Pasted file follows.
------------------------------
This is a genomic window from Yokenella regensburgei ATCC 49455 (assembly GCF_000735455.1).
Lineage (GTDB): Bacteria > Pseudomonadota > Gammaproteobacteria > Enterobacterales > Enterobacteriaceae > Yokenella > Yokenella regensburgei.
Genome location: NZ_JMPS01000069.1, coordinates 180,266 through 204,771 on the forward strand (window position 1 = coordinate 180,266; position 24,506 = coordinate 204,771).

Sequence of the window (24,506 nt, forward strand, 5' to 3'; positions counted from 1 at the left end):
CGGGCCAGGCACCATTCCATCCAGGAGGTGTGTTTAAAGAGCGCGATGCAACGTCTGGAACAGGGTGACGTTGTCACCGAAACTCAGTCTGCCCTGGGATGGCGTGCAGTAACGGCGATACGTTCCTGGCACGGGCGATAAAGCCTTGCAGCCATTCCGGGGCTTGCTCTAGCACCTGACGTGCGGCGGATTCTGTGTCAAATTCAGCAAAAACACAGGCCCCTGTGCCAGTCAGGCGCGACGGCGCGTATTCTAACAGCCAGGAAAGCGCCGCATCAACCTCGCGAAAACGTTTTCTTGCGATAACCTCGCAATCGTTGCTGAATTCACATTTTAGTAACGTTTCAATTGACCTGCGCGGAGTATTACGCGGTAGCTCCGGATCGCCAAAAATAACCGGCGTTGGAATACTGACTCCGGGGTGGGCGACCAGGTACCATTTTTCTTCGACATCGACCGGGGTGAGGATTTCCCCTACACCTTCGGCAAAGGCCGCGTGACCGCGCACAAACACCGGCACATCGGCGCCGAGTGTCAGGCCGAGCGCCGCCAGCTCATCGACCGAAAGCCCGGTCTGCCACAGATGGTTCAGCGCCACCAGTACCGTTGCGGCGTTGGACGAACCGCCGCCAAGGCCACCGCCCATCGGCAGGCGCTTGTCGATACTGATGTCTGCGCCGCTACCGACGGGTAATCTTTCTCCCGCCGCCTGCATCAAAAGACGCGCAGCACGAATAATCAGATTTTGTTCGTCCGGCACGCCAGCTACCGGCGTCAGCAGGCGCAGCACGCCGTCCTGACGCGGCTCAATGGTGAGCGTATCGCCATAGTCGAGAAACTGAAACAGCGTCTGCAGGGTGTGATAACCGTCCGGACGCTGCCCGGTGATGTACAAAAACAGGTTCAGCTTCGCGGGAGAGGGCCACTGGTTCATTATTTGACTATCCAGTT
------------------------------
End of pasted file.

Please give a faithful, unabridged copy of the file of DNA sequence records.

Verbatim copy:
This is a genomic window from Yokenella regensburgei ATCC 49455 (assembly GCF_000735455.1).
Lineage (GTDB): Bacteria > Pseudomonadota > Gammaproteobacteria > Enterobacterales > Enterobacteriaceae > Yokenella > Yokenella regensburgei.
Genome location: NZ_JMPS01000069.1, coordinates 180,266 through 204,771 on the forward strand (window position 1 = coordinate 180,266; position 24,506 = coordinate 204,771).

Sequence of the window (24,506 nt, forward strand, 5' to 3'; positions counted from 1 at the left end):
CGGGCCAGGCACCATTCCATCCAGGAGGTGTGTTTAAAGAGCGCGATGCAACGTCTGGAACAGGGTGACGTTGTCACCGAAACTCAGTCTGCCCTGGGATGGCGTGCAGTAACGGCGATACGTTCCTGGCACGGGCGATAAAGCCTTGCAGCCATTCCGGGGCTTGCTCTAGCACCTGACGTGCGGCGGATTCTGTGTCAAATTCAGCAAAAACACAGGCCCCTGTGCCAGTCAGGCGCGACGGCGCGTATTCTAACAGCCAGGAAAGCGCCGCATCAACCTCGCGAAAACGTTTTCTTGCGATAACCTCGCAATCGTTGCTGAATTCACATTTTAGTAACGTTTCAATTGACCTGCGCGGAGTATTACGCGGTAGCTCCGGATCGCCAAAAATAACCGGCGTTGGAATACTGACTCCGGGGTGGGCGACCAGGTACCATTTTTCTTCGACATCGACCGGGGTGAGGATTTCCCCTACACCTTCGGCAAAGGCCGCGTGACCGCGCACAAACACCGGCACATCGGCGCCGAGTGTCAGGCCGAGCGCCGCCAGCTCATCGACCGAAAGCCCGGTCTGCCACAGATGGTTCAGCGCCACCAGTACCGTTGCGGCGTTGGACGAACCGCCGCCAAGGCCACCGCCCATCGGCAGGCGCTTGTCGATACTGATGTCTGCGCCGCTACCGACGGGTAATCTTTCTCCCGCCGCCTGCATCAAAAGACGCGCAGCACGAATAATCAGATTTTGTTCGTCCGGCACGCCAGCTACCGGCGTCAGCAGGCGCAGCACGCCGTCCTGACGCGGCTCAATGGTGAGCGTATCGCCATAGTCGAGAAACTGAAACAGCGTCTGCAGGGTGTGATAACCGTCCGGACGCTGCCCGGTGATGTACAAAAACAGGTTCAGCTTCGCGGGAGAGGGCCACTGGTTCATTATTTGACTATCCAGTT